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On the Military Earthworks of the Southdowns, with a more enlarged Account of Cissbury, one of the principal of them, by Rev. Edward Turner, published 1850 in Sussex Archæological Collections (vol. 3, article, pp.173-184) accessible at: W.S.R.O. [Lib 2088] & The Keep [LIB/500222] & S.A.S. library   View Online

On the Camps at Cissbury, Sussex, by George Vere Irving, published December 1857 in Journal of the British Archaeological Association (first series, vol 13, issue 4, article, pp.274-294)   View Online

Examination of the Hill Forts of Sussex with an account of excavations at Cissbury & Highdown, by Col. A. H. Lane Fox, published 1869

An Examination into the Character and probable Origin of the Hill Forts of Sussex, by Colonel Augustus Henry Lane Fox, F.S.A., published 1869 in Archaeologia; or Miscellaneous Tracts relating to Antiquity (vol. 42, issue 1, article, pp.27-52)   View Online
Abstract:
In the month of September last whilst staying at Brighton I examined nearly the whole of the ancient earthworks which occupy the summits of the highest eminences of the Downs between Beachy Head on the east, and the neighbourhood of Chichester on the west.

Further Remarks on the Hill Forts of Sussex: being an Account of Excavations in the Forts at Cissbury and Highdown, by Colonel Augustus Henry Lane Fox, F.S.A., published 1869 in Archaeologia; or Miscellaneous Tracts relating to Antiquity (vol. 42, issue 1, article, pp.53-76)   View Online
Abstract:
In a paper which I had the honour of reading to this Society on the 6th February 1868 I gave a general description of the ancient earthworks of the downs between Beachy Head and Chichester, and I concluded by expressing an opinion, derived chiefly from a consideration of the principles of castrametation, outline, and other indications observable on the surface, that these intrenchments belonged to the Ancient British period, and were not, as some writers have supposed, the work of the Roman invaders of this country.

The Flint-Works at Cissbury, by Joseph Stevens, published 1872 in Sussex Archæological Collections (vol. 24, article, pp.145-165) accessible at: W.S.R.O. [Lib 2109] & The Keep [LIB/500242] & S.A.S. library   View Online

Excavations in Cissbury Camp, Sussex, Being a Report of the Exploration Committee of the Anthropological Institute for the Year 1875, by Augustus Lane Fox, published 1875 accessible at: West Sussex Libraries

Recent Excavations at Cissbury, by Ernest Willett, published 1875 in Brighton and Sussex Natural History Scosiety (article, pp.24-)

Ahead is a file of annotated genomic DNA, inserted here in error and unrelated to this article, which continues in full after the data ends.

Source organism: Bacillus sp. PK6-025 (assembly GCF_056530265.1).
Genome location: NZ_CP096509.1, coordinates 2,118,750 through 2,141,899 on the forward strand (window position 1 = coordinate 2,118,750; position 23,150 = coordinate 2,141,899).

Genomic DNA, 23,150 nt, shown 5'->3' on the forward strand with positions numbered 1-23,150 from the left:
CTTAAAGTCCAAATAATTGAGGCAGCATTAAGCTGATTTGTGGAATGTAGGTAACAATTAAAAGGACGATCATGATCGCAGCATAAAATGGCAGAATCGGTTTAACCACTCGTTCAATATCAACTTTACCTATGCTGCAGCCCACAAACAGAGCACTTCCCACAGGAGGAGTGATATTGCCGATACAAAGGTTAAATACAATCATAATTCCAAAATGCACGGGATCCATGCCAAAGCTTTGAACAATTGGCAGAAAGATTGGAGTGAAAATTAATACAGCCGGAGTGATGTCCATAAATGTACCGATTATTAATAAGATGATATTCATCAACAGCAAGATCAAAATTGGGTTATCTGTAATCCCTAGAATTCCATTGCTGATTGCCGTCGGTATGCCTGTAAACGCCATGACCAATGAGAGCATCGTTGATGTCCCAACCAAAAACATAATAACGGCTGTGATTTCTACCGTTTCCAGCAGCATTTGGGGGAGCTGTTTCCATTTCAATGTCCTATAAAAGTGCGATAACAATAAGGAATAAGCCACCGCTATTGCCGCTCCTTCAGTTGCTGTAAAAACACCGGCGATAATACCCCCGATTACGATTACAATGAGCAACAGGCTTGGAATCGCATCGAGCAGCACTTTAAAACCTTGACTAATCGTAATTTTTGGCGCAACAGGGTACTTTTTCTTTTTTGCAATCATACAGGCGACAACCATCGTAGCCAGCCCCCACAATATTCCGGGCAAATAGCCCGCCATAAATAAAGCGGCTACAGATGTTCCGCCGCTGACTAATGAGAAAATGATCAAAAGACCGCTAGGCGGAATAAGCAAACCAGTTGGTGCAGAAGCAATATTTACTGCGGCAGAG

Excavations in Cissbury Camp. Report of the Exploration Committee of the Anthropological Institute for 1875, by Col. Lane Fox, published 1875 in Journal of the Anthropological Institute (article, pp.357-)

Report on some further discoveries at Cissbury, by J. Park Harrison, M.A., published 1877 in Journal of the Anthropological Institute (article)

Some Rune-like Characters in Chalk, by J. P. Harrison, published 1877 in Proceeds of the British Association (article, pp.117-)

Note on the animal remains found at Cissbury, by Professor Rolleston, published 1877 in Journal of the Anthropological Institute of Great Britain and Ireland (vol. 8, article, pp.20-36)

On marks found upon chalk at Cissbury, by J. Park Harrison, published 1877 in Journal of the Anthropological Institute of Great Britain and Ireland (vol. 6, article, pp.263-271)

Notes on skeleton Found at Cissbury, April, 1878, by George Rolleston, published 1879 in Journal of the Anthropological Institute of Great Britain and Ireland (vol. 8, article, pp.377-389)

On Flint Workings at Cissbury, Sussex, by Ernest Henry Willett, published 1880 in Archaeologia; or Miscellaneous Tracts relating to Antiquity (vol. 45, issue 2, article, pp.337-348)   View Online
Abstract:
In 1868 Colonel A. Lane Fox, F.S.A. contributed a paper to this Society, on the Sussex Hill Forts, and on the principles of castrametation which a most careful examination of the whole series led him to conclude had been adopted by the tribes who had constructed them.
In the course of his inquiry, and in the description of the seventeen earthworks that line our Sussex downs, he mentioned the occurrence, in several places, of various pits in and about the camps. The instances are at Wolstanbury, Highdown Hill, Mount Caburn, and Cissbury - most notably the latter.
This paper was shortly followed by another, giving a detailed account of the extensive excavations carried on by him at Highdown and at Cissbury. In this communication he dwells at length on the pits situate within the latter camp, their character and contents; the flint implements especially are elaborately classified and fully described by him. The examination of about thirty pits resulted in the following information,-to which I may be permitted briefly to refer in order to be intelligible. That they were from 20 to 70 feet wide, and of a depth of from 5 to 7 feet below the surface. That they contained a great quantity of flint implements, a few bones, dead land-shells, charcoal and fragments of coarse pottery distributed in layers of red clay and chalk rubble, the pottery being only found immediately beneath the turf.
In considering the object and use of these pits, Colonel Lane Eox states that he believes them to have been for the purpose of obtaining flint for manufacturing implements, and subsequently to have been used for habitations.
I hope to add confirmatory evidence of both of these theories.

Neolithic Dew-ponds and Cattle-ways, by Arthur John Hubbard, M.D. and George Hubbard, F.S.A., published 1905 (London: Longmans, Green & Co.) accessible at: & West Sussex Libraries & East Sussex Libraries

Neolithic Dew-ponds and Cattle-ways, by Arthur John Hubbard, M.D. and George Hubbard, F.S.A., published 1907 (2nd edition, 116 pp., London: Longmans, Green & Co.) accessible at: & West Sussex Libraries & East Sussex Libraries

On the date of Grime's Graves and Cissbury flint-mines, by Reginald A. Smith, published 1912 in Archaeologia; or Miscellaneous Tracts relating to Antiquity (vol. 63, article, pp.109-158)   View Online
Abstract:
The formal recognition by the Monaco Congress (1906) of the Aurignac stage of culture marks a distinct advance in the classification of palaeolithic cave-relics. The point has been keenly debated, but most are now agreed that Aurignac, as a typical station, comes between Le Moustier and Solutré, and represents a civilization that extended over a large part of Europe. This stage has in recent years been so thoroughly studied that its distinctive types can be easily recognized, and many cave-deposits readily fall into this division; but so far very little of this sort has been noticed in England, where the industry seems, however, to have had a special and a splendid development.